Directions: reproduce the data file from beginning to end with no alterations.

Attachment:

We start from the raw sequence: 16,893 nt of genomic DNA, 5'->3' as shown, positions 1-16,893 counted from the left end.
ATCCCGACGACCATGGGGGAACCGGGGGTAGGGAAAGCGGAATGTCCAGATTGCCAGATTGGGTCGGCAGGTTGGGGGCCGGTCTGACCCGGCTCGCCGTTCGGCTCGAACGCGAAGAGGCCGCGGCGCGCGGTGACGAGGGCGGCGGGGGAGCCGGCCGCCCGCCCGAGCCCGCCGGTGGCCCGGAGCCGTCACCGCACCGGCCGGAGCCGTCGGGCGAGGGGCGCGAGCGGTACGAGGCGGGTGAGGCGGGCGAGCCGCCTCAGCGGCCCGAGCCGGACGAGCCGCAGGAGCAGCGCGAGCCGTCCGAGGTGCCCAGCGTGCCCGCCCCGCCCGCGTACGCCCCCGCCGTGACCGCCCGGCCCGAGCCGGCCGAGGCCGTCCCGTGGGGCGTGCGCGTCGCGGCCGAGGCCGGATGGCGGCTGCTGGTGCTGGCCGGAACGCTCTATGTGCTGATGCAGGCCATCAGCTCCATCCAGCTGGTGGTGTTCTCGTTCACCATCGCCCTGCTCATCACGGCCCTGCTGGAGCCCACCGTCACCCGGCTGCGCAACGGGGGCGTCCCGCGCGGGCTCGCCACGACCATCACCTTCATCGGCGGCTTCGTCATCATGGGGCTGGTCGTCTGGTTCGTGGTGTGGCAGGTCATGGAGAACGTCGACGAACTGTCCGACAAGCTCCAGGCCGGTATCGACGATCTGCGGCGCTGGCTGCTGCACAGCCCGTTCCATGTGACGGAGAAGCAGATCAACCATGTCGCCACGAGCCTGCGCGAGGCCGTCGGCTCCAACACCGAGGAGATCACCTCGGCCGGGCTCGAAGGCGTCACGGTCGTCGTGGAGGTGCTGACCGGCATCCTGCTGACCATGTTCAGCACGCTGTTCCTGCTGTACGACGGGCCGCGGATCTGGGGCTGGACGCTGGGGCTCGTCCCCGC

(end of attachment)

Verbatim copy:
We start from the raw sequence: 16,893 nt of genomic DNA, 5'->3' as shown, positions 1-16,893 counted from the left end.
ATCCCGACGACCATGGGGGAACCGGGGGTAGGGAAAGCGGAATGTCCAGATTGCCAGATTGGGTCGGCAGGTTGGGGGCCGGTCTGACCCGGCTCGCCGTTCGGCTCGAACGCGAAGAGGCCGCGGCGCGCGGTGACGAGGGCGGCGGGGGAGCCGGCCGCCCGCCCGAGCCCGCCGGTGGCCCGGAGCCGTCACCGCACCGGCCGGAGCCGTCGGGCGAGGGGCGCGAGCGGTACGAGGCGGGTGAGGCGGGCGAGCCGCCTCAGCGGCCCGAGCCGGACGAGCCGCAGGAGCAGCGCGAGCCGTCCGAGGTGCCCAGCGTGCCCGCCCCGCCCGCGTACGCCCCCGCCGTGACCGCCCGGCCCGAGCCGGCCGAGGCCGTCCCGTGGGGCGTGCGCGTCGCGGCCGAGGCCGGATGGCGGCTGCTGGTGCTGGCCGGAACGCTCTATGTGCTGATGCAGGCCATCAGCTCCATCCAGCTGGTGGTGTTCTCGTTCACCATCGCCCTGCTCATCACGGCCCTGCTGGAGCCCACCGTCACCCGGCTGCGCAACGGGGGCGTCCCGCGCGGGCTCGCCACGACCATCACCTTCATCGGCGGCTTCGTCATCATGGGGCTGGTCGTCTGGTTCGTGGTGTGGCAGGTCATGGAGAACGTCGACGAACTGTCCGACAAGCTCCAGGCCGGTATCGACGATCTGCGGCGCTGGCTGCTGCACAGCCCGTTCCATGTGACGGAGAAGCAGATCAACCATGTCGCCACGAGCCTGCGCGAGGCCGTCGGCTCCAACACCGAGGAGATCACCTCGGCCGGGCTCGAAGGCGTCACGGTCGTCGTGGAGGTGCTGACCGGCATCCTGCTGACCATGTTCAGCACGCTGTTCCTGCTGTACGACGGGCCGCGGATCTGGGGCTGGACGCTGGGGCTCGTCCCCGC